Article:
The investigation can be started before the registration of the FIR, as soon as one knows about the cognizable offence that has taken place. Excise Act and the Arms Act are two cases in which the investigation usually begins without the registration of an FIR. As soon as any illegal weapons are recovered by the Police Officials, the investigation will start from that very moment. The accused is apprehended, the weapon is seized and then the information is provided in the Police Station. Similarly, once an accused is stopped with illicit liquor, the investigation starts from then. As soon as this happens, the IO is called for and then the Ruqa is sent by the constable to the concerned Police Station where the FIR comes into being.
The straight jacket formula for acquittal in the cases dealing with Arms Act and Excise Act –
- Once an accused is found with illicit weapon/liquor, the information has to be immediately sent to the Police Station. The DD Entry of such information is not usually maintained and the case of the prosecution starts to crumble here.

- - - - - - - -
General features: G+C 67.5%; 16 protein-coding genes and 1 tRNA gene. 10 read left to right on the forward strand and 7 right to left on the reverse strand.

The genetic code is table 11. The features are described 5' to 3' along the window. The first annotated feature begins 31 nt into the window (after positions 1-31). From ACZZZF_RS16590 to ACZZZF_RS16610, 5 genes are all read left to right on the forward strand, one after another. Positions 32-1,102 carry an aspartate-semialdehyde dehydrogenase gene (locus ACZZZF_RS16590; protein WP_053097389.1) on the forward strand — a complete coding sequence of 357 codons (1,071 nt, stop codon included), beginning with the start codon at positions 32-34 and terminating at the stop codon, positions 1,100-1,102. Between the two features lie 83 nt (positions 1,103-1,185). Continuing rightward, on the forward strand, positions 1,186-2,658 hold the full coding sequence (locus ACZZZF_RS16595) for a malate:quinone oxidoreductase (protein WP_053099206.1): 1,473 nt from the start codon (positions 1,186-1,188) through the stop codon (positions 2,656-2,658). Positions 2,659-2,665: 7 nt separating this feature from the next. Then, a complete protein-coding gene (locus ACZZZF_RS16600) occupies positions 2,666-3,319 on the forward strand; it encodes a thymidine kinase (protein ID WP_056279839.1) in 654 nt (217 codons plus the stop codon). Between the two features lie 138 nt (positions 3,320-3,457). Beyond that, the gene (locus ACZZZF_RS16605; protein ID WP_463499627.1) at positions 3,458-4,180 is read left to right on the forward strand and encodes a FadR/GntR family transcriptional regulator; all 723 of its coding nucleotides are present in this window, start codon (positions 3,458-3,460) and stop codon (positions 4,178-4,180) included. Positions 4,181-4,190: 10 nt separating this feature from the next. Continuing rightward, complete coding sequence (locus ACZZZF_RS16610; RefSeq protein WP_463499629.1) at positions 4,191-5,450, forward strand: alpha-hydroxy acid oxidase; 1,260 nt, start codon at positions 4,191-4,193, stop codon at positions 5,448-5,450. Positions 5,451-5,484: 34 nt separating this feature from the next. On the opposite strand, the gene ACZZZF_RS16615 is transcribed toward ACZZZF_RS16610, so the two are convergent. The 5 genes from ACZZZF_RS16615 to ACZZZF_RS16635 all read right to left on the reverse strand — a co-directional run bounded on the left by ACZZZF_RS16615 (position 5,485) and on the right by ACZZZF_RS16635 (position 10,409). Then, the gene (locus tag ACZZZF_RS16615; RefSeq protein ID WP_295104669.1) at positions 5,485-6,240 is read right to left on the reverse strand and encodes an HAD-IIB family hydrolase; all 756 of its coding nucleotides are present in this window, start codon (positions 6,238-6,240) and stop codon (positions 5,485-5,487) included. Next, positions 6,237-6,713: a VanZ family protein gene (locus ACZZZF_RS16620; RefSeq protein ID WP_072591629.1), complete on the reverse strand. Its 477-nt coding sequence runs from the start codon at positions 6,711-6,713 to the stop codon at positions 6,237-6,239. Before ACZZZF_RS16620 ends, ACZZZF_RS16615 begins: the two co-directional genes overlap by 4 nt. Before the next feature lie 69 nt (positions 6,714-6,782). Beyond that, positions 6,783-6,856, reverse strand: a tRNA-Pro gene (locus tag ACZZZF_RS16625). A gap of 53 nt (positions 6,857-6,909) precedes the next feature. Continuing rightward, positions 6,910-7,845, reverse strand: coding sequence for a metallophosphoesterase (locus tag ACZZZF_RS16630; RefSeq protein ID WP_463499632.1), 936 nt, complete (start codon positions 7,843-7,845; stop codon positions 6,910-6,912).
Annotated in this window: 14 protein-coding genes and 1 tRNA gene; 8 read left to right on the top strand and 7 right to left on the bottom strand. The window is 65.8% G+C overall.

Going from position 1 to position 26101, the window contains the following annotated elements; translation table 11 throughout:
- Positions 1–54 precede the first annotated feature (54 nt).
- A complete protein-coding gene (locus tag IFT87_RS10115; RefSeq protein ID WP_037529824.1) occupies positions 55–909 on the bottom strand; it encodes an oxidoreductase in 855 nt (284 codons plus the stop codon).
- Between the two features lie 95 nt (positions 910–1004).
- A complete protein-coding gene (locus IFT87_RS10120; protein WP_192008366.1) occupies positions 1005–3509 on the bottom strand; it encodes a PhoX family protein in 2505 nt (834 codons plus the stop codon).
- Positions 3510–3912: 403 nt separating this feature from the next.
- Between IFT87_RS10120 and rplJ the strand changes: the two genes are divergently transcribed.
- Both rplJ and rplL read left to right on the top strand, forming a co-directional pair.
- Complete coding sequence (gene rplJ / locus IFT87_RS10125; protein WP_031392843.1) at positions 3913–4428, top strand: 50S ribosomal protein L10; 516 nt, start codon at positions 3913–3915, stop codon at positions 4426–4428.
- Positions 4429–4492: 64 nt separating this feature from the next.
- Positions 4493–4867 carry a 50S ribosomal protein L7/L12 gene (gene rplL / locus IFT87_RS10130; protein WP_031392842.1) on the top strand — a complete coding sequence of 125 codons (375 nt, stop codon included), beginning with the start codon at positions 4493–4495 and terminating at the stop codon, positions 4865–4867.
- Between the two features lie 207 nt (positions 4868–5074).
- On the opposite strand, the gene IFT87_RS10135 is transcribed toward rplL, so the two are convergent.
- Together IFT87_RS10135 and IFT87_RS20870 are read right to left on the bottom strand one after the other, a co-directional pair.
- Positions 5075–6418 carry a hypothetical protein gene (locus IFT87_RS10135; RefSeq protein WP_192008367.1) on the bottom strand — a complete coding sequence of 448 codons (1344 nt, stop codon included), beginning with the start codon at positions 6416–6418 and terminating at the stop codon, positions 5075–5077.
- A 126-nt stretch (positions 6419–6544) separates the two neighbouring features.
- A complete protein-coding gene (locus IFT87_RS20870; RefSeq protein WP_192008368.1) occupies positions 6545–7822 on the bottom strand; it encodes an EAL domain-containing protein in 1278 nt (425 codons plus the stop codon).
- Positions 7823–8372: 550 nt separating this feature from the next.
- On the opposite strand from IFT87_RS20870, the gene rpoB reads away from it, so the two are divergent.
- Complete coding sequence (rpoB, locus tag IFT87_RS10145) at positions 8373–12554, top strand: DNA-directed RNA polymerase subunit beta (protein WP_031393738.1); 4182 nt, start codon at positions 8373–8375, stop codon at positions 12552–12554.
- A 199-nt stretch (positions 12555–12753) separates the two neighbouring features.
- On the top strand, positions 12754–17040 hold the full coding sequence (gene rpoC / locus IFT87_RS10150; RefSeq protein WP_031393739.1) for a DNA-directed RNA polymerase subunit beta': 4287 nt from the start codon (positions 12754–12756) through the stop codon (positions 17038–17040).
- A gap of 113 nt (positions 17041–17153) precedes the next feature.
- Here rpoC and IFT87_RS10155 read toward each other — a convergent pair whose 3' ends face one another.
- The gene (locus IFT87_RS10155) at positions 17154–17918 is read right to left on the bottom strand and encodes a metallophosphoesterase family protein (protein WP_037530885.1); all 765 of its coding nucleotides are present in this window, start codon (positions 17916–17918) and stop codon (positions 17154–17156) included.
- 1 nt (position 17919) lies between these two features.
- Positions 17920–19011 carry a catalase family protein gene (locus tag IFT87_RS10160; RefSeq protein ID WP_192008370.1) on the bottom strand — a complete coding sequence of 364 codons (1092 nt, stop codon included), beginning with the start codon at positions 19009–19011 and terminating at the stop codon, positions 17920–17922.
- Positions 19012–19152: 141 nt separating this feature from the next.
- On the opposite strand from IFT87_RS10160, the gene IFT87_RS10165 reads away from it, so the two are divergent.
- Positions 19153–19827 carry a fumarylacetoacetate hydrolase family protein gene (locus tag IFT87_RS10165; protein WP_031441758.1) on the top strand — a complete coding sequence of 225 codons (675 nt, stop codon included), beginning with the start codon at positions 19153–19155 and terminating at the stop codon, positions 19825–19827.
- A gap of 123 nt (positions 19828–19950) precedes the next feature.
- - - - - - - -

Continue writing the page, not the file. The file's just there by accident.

- The Police officer conducting the recovery, later on also conducts the investigation which is very fatal to the case of the prosecution. No one person can be the informant as well as the IO of the case.
- Once the illicit material is found and sealed, the seal is to be handed over for which a memo has to be made as per the law, so that tampering cannot be done by the officer. This seal handing over and taking back memos are not done by the Police Officers. They further do not make a public witness, DD entry. These are the faults that are committed.
CONSEQUENCES OF DELAYING AN FIR
Delay in lodging an FIR can be fatal to the case overall. However, in certain cases like rape, sexual offences the delay is not fatal to the case of the prosecution and is justified. The same was provided for in the case of State of Punjab v. Gurmeet Singh (1996) as well as State of Himachal Pradesh v. Srikanth Shikri (2004).